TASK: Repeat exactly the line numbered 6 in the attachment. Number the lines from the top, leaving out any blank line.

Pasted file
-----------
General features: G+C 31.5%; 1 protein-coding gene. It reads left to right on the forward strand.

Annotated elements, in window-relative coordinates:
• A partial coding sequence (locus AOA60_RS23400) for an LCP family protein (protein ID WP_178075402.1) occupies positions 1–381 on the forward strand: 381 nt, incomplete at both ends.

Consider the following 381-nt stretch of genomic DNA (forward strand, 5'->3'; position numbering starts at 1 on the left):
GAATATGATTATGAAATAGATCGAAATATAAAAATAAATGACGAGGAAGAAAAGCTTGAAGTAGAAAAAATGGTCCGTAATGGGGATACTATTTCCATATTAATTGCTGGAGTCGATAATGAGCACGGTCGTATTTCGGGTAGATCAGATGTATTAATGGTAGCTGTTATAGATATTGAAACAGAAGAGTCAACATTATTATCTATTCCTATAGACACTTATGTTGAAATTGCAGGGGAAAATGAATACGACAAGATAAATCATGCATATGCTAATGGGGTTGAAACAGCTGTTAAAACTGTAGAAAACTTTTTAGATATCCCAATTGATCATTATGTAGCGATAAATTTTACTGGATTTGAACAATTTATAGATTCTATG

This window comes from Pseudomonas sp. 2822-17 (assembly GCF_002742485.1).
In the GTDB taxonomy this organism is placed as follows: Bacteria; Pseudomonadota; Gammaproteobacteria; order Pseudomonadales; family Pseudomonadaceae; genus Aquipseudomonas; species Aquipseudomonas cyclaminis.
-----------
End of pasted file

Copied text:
This window comes from Pseudomonas sp. 2822-17 (assembly GCF_002742485.1).